In 1976, they changed the name used by their services to Motor Chef. Some of the branding was very similar to Forte's Little Chef, as if the motorway sites were the bigger brother of the restaurants. Motor Chef banned football coaches, as hooligans were becoming a problem in service areas.
The Prior Report of 1978 would have made their motorway businesses more profitable, but Trusthouse Forte continued to hold back on new motorway service areas. In fact, they never built another service area under direct contract to the English authorities, although they did soon start developing service areas through other methods, such as Sarn Park in Wales or South Mimms on behalf of BP. These new ways of working meant they continued to hold the title as the UK's market leader for some time.
The Motor Chef name was largely removed in 1979, as a new corporate style guide wanted to call the whole business Trusthouse Forte, though on the motorways this was normally shortened to THF.
In the early 1980s Trusthouse Forte introduced shops selling sandwiches and a few groceries, branded Piknics. Its logo was an umbrella. They replaced unbranded cafeterias with The Granary, Little Chef, Julie's and The Carvery. At this point their services had a green colour scheme, with slogans such as "a choice of good eating" and "the finest food on the motorway".
Trusthouse Forte and their family of brands became geared towards families and businessmen, which was where the profit was to be found. Despite owning a few A-road service areas (branded Forte), the majority of their estate was restaurants permitting cars only. By 1987, relations with HGV drivers were at an all time low, and a boycott was almost arranged. HGV drivers were especially annoyed with Little Chef's refusal to serve them, and with the lack of facilities at South Mimms.
New services were opened in partnership with Shell, but THF also worked with Burmah.
Having owned Little Chef since 1960, in August 1986 Trusthouse Forte purchased Happy Eater and the four Welcome Break services as part of a package from Hanson Trust. With 40% of motorway service areas now owned by them, they had been expecting the Welcome Break acquisition to have them referred to the Monopolies and Mergers Commission, but instead it was Happy Eater that did this. Despite acknowledging that Forte were dominating the roadside restaurant market, the purchase was approved.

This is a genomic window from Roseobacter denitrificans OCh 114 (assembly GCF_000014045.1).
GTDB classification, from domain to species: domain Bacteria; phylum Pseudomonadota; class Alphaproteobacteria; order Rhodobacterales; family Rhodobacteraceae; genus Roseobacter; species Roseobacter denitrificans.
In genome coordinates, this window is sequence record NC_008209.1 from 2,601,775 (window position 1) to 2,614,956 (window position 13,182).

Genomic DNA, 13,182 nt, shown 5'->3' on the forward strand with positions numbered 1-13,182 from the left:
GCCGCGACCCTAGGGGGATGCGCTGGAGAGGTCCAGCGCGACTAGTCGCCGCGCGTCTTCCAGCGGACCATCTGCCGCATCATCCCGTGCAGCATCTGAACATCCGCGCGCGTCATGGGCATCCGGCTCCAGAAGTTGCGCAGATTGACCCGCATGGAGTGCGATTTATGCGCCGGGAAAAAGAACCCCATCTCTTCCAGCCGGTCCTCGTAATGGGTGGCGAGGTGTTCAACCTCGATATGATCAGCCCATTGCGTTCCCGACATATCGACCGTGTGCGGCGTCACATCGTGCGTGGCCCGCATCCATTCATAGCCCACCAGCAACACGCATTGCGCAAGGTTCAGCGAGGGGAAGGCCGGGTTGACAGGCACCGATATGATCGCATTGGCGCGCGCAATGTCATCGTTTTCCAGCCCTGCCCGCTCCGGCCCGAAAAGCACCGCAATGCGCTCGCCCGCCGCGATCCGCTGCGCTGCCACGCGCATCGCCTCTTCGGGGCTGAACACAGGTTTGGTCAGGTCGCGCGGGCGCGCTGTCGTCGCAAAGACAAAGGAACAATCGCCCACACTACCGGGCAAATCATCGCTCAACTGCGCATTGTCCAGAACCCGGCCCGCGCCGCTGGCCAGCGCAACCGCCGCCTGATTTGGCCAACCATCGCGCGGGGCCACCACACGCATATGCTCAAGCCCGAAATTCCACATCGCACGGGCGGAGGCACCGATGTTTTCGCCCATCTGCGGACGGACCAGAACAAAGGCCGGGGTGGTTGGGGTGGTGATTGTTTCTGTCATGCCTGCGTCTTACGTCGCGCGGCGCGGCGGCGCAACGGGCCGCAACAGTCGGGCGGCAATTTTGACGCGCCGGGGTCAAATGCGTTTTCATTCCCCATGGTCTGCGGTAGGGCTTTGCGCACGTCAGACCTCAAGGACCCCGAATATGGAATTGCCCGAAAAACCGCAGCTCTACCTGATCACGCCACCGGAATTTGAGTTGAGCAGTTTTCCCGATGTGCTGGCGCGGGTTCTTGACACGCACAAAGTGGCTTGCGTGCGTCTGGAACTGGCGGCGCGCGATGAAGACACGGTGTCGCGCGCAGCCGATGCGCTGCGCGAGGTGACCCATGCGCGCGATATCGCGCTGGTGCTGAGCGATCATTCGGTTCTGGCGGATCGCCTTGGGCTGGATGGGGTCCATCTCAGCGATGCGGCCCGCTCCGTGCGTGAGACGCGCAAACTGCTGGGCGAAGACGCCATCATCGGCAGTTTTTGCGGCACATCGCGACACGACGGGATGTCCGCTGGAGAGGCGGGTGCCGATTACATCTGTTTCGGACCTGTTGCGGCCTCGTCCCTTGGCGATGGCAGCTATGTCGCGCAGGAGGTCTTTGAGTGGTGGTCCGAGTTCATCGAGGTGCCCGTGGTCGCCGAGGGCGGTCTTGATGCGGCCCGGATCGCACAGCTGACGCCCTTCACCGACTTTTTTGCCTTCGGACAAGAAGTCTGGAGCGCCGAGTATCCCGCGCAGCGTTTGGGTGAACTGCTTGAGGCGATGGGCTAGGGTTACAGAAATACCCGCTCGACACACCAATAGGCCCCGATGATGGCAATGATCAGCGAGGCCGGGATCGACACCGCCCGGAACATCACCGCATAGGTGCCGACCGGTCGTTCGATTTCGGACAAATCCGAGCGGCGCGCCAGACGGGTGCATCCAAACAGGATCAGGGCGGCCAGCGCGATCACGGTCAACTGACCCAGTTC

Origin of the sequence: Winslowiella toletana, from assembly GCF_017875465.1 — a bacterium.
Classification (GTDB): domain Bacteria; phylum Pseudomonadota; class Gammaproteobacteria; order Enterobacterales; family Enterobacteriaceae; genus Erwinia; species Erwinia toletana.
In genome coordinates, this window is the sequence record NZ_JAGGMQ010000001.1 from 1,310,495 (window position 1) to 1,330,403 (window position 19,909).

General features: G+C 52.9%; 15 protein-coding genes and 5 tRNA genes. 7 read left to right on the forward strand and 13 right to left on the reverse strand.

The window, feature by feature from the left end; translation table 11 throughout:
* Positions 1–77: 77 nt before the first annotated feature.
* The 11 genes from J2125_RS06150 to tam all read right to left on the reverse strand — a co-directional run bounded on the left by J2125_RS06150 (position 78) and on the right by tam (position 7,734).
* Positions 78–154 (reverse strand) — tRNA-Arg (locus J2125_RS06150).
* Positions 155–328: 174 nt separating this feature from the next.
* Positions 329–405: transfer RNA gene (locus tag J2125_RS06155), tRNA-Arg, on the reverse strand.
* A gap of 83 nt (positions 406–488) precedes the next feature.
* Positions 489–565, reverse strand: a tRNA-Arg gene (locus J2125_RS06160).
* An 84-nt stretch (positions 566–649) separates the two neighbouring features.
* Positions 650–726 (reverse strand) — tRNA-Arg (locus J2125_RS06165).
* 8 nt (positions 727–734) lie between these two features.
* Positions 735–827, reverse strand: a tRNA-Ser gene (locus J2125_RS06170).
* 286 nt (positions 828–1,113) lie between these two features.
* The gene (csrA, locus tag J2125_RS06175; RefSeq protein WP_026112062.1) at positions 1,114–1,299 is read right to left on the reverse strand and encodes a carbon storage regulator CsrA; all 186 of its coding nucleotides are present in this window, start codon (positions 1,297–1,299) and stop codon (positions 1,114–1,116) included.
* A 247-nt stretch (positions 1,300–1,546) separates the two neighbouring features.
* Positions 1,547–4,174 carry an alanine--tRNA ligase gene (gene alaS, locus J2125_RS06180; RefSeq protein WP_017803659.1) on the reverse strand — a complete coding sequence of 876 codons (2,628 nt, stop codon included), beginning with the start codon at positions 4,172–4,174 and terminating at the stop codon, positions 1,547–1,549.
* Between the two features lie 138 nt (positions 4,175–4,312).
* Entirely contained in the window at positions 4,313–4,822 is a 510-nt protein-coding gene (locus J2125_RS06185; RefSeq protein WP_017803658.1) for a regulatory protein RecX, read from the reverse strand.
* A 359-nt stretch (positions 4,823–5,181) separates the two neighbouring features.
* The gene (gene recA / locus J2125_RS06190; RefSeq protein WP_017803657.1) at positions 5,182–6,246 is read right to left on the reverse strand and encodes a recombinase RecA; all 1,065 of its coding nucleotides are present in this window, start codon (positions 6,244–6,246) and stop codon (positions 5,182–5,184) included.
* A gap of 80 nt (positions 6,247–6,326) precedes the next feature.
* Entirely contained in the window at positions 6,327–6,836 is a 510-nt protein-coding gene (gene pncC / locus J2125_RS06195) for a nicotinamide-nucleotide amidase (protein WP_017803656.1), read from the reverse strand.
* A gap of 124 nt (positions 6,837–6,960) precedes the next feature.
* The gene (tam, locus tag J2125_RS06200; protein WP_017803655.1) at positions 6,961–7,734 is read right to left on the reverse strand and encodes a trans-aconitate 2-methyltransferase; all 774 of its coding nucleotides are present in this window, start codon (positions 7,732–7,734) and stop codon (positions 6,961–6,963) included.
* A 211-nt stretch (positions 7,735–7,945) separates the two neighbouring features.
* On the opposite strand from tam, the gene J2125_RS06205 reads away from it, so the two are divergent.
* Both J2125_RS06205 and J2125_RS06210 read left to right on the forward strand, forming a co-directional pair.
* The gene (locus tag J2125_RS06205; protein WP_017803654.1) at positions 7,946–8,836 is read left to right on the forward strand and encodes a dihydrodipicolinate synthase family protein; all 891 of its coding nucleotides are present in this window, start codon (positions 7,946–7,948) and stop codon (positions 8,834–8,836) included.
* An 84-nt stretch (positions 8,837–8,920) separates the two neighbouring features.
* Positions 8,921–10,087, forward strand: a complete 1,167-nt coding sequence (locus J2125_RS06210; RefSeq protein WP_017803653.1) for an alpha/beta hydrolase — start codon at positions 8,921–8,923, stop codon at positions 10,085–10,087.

At the time Trusthouse Forte described Welcome Break as 'highly respected'. They had suggested that Welcome Break would continue as a separate brand under their management, but in 1988 they moved all of their own service areas to the Welcome Break name. The new Welcome Break logo had a small THF crest in the corner, which was generally removed in the mid-1990s, but the Forte crest could still be found in various places around each building.
This meant 1988 was the end for Forte-branded services, but they continued to run Welcome Break, the name used for all major service areas, as well as Little Chef, Happy Eater, and many other restaurant and hotel brands. The restaurants and hotels were expanding fast, and were a major part of the Forte operation.
By now Forte and its brands were the only operator to be very satisfied with the way the government regulated motorway services, and said they were keen to open more, but they had to wait for the Clacket Lane high court case to be completed. They introduced budget motels branded Forte Travelodge, which had a major influence on the hotel industry.
In 1992, Trusthouse Forte purchased Sogerba from Accor. This deal included 60 sites ran by French service station operator Relais. Forte rebranded Relais to Côté France, using a theme and logo inspired by Welcome Break. Forte said that they wanted Côté France to be familiar to Welcome Break customers. Forte also entered a deal with Italian firm Agip to run a number of hotels and restaurants there, and worked with Repsol to introduce Little Chef to Spain.